I wrote about what I think is the dominant trend in serial television right now in my review of the Lone Star premiere, so I’ll just say here that Boardwalk Empire is a more artful version of the same myth of the sociopath with a heart of gold, almost an origin story for the Tony Soprano archetype.
What is actually most interesting to me about Boardwalk Empire is the way it’s been positioned among other critically acclaimed HBO shows. The link to The Sopranos is the most obvious, what with the presence of Steve Buscemi and show runner Terence Winter, but there were other nods to HBO dramas throughout: the New Orleans funeral for John Barleycorn seemed to be a direct reference to the Treme pilot, and the intros of Michael K. Williams (Omar from The Wire) and Molly Parker (Alma Garret from Deadwood) were given a kind of visual fanfare that other characters didn’t get.
More than anything, all these nods seem to serve as a way of reminding us that this isn’t TV we’re watching—it’s HBO. The ascendance of Mad Men and Breaking Bad, especially at the Emmys, suggests that this reminder is sorely needed. It’s worth pointing out that there’s no intertextual nod to True Blood, the HBO show that has most enthusiastically embraced its position as “trash TV.” The network’s feverish immediate renewal of the show for a second season suggests that the HBO Powers That Be want the self-consciously cinematic pace and look of Boardwalk Empire to be the new network standard.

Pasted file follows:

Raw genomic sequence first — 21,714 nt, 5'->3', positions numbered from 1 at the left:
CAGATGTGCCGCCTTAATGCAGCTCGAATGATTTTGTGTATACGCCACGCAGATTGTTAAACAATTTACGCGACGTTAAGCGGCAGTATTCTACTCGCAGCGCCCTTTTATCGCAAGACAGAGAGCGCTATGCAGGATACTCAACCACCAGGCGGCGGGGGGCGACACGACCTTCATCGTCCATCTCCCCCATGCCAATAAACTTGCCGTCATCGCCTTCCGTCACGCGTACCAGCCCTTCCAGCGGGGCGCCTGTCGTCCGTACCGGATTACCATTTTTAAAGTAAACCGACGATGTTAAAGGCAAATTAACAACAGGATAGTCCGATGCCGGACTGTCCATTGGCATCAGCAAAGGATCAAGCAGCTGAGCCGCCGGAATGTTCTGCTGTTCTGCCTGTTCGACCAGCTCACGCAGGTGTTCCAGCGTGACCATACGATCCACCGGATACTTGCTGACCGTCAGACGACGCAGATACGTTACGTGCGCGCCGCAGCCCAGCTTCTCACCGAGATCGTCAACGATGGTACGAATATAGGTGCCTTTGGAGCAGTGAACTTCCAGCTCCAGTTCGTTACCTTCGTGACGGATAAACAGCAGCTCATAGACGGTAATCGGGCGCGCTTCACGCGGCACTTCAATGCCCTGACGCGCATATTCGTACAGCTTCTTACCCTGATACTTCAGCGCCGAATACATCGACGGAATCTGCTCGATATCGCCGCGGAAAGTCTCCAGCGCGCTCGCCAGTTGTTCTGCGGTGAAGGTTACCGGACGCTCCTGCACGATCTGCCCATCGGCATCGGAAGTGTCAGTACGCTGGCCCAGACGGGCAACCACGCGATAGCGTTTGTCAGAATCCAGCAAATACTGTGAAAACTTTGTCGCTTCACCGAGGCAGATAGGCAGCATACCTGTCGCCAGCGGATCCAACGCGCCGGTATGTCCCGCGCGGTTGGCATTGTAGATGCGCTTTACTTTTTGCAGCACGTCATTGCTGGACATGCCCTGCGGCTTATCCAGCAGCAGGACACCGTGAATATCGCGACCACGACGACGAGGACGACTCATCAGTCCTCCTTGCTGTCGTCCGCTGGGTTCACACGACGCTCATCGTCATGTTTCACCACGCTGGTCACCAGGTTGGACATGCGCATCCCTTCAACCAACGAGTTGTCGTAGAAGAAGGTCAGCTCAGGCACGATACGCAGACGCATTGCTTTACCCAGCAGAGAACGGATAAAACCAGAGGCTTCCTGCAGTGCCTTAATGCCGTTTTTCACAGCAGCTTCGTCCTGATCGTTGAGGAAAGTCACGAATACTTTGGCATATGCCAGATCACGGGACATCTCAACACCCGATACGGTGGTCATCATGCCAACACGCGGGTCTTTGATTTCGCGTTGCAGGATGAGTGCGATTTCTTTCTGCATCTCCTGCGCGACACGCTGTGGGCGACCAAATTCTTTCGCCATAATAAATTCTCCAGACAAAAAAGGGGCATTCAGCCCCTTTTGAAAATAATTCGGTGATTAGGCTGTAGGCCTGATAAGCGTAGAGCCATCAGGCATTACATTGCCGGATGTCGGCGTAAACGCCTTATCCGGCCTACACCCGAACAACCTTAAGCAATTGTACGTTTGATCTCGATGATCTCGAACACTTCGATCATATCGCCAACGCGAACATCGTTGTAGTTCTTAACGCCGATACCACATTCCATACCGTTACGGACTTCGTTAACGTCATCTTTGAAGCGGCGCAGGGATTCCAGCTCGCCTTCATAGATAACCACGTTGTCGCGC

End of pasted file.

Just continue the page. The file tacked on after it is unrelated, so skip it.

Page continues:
And I have to say, even without Martin Scorsese’s directorial flourishes (laid out brilliantly in Noel Murray’s review in the AV Club), this show feels incredibly cinematic. The massive sets, the showy camera work, and the period accuracy are part of it, but the in media res start and the breakneck pacing add to this feeling. I’m curious what will happen as the show goes on. The biggest thing that distinguishes TV from film, to my mind (and what makes me prefer the former), is the sprawling, expansive nature of the kinds of narratives you can tell in twelve hours instead of two. And that’s just one season! The spectacle of television is in depth, not surfaces, and Boardwalk Empire seems to be trying for both. I’m curious how long they can sustain that kind of energy.